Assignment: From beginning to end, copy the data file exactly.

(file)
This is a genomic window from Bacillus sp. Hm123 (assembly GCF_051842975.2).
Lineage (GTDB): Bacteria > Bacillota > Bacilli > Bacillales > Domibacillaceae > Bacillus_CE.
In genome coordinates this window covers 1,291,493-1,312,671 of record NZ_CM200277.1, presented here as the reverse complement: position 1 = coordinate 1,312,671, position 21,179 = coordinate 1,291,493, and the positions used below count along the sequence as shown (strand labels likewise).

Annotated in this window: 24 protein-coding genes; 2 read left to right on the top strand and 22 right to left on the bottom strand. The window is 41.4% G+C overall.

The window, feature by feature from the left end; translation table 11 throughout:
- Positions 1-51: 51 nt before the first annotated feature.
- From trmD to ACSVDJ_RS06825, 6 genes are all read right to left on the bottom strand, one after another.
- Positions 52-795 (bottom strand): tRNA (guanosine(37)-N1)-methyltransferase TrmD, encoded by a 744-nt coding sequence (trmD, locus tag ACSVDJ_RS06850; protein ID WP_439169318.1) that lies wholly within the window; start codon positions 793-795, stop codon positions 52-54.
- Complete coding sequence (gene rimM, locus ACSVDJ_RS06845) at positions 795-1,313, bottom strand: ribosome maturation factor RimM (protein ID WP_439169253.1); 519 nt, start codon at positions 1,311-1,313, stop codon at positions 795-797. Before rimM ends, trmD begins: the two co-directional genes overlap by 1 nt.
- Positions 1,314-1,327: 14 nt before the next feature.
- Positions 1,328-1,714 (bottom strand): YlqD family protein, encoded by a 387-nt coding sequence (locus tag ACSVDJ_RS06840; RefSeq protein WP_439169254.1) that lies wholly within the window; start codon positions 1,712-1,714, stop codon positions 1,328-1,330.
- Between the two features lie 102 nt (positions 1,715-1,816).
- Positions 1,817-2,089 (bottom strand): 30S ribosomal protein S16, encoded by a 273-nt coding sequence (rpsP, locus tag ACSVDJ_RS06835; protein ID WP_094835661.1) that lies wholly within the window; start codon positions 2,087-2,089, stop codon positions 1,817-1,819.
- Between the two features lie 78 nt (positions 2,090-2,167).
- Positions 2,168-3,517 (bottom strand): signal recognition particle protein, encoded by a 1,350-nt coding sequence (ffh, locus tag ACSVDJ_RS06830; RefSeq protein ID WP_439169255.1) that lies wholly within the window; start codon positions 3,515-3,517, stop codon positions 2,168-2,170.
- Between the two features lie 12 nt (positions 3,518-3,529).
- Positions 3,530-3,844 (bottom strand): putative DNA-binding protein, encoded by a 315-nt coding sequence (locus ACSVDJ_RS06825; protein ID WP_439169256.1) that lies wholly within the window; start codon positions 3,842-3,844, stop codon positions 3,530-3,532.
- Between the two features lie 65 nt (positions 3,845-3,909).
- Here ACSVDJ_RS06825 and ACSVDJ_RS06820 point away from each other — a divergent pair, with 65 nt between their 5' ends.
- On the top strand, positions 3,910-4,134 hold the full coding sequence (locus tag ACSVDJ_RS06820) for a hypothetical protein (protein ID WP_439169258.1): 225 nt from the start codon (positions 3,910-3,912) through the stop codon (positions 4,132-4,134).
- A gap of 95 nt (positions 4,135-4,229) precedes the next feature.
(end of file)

This is a genomic window from Bacillus sp. Hm123 (assembly GCF_051842975.2).
Lineage (GTDB): Bacteria > Bacillota > Bacilli > Bacillales > Domibacillaceae > Bacillus_CE.
In genome coordinates this window covers 1,291,493-1,312,671 of record NZ_CM200277.1, presented here as the reverse complement: position 1 = coordinate 1,312,671, position 21,179 = coordinate 1,291,493, and the positions used below count along the sequence as shown (strand labels likewise).

Annotated in this window: 24 protein-coding genes; 2 read left to right on the top strand and 22 right to left on the bottom strand. The window is 41.4% G+C overall.

The window, feature by feature from the left end; translation table 11 throughout:
- Positions 1-51: 51 nt before the first annotated feature.
- From trmD to ACSVDJ_RS06825, 6 genes are all read right to left on the bottom strand, one after another.
- Positions 52-795 (bottom strand): tRNA (guanosine(37)-N1)-methyltransferase TrmD, encoded by a 744-nt coding sequence (trmD, locus tag ACSVDJ_RS06850; protein ID WP_439169318.1) that lies wholly within the window; start codon positions 793-795, stop codon positions 52-54.
- Complete coding sequence (gene rimM, locus ACSVDJ_RS06845) at positions 795-1,313, bottom strand: ribosome maturation factor RimM (protein ID WP_439169253.1); 519 nt, start codon at positions 1,311-1,313, stop codon at positions 795-797. Before rimM ends, trmD begins: the two co-directional genes overlap by 1 nt.
- Positions 1,314-1,327: 14 nt before the next feature.
- Positions 1,328-1,714 (bottom strand): YlqD family protein, encoded by a 387-nt coding sequence (locus tag ACSVDJ_RS06840; RefSeq protein WP_439169254.1) that lies wholly within the window; start codon positions 1,712-1,714, stop codon positions 1,328-1,330.
- Between the two features lie 102 nt (positions 1,715-1,816).
- Positions 1,817-2,089 (bottom strand): 30S ribosomal protein S16, encoded by a 273-nt coding sequence (rpsP, locus tag ACSVDJ_RS06835; protein ID WP_094835661.1) that lies wholly within the window; start codon positions 2,087-2,089, stop codon positions 1,817-1,819.
- Between the two features lie 78 nt (positions 2,090-2,167).
- Positions 2,168-3,517 (bottom strand): signal recognition particle protein, encoded by a 1,350-nt coding sequence (ffh, locus tag ACSVDJ_RS06830; RefSeq protein ID WP_439169255.1) that lies wholly within the window; start codon positions 3,515-3,517, stop codon positions 2,168-2,170.
- Between the two features lie 12 nt (positions 3,518-3,529).
- Positions 3,530-3,844 (bottom strand): putative DNA-binding protein, encoded by a 315-nt coding sequence (locus ACSVDJ_RS06825; protein ID WP_439169256.1) that lies wholly within the window; start codon positions 3,842-3,844, stop codon positions 3,530-3,532.
- Between the two features lie 65 nt (positions 3,845-3,909).
- Here ACSVDJ_RS06825 and ACSVDJ_RS06820 point away from each other — a divergent pair, with 65 nt between their 5' ends.
- On the top strand, positions 3,910-4,134 hold the full coding sequence (locus tag ACSVDJ_RS06820) for a hypothetical protein (protein ID WP_439169258.1): 225 nt from the start codon (positions 3,910-3,912) through the stop codon (positions 4,132-4,134).
- A gap of 95 nt (positions 4,135-4,229) precedes the next feature.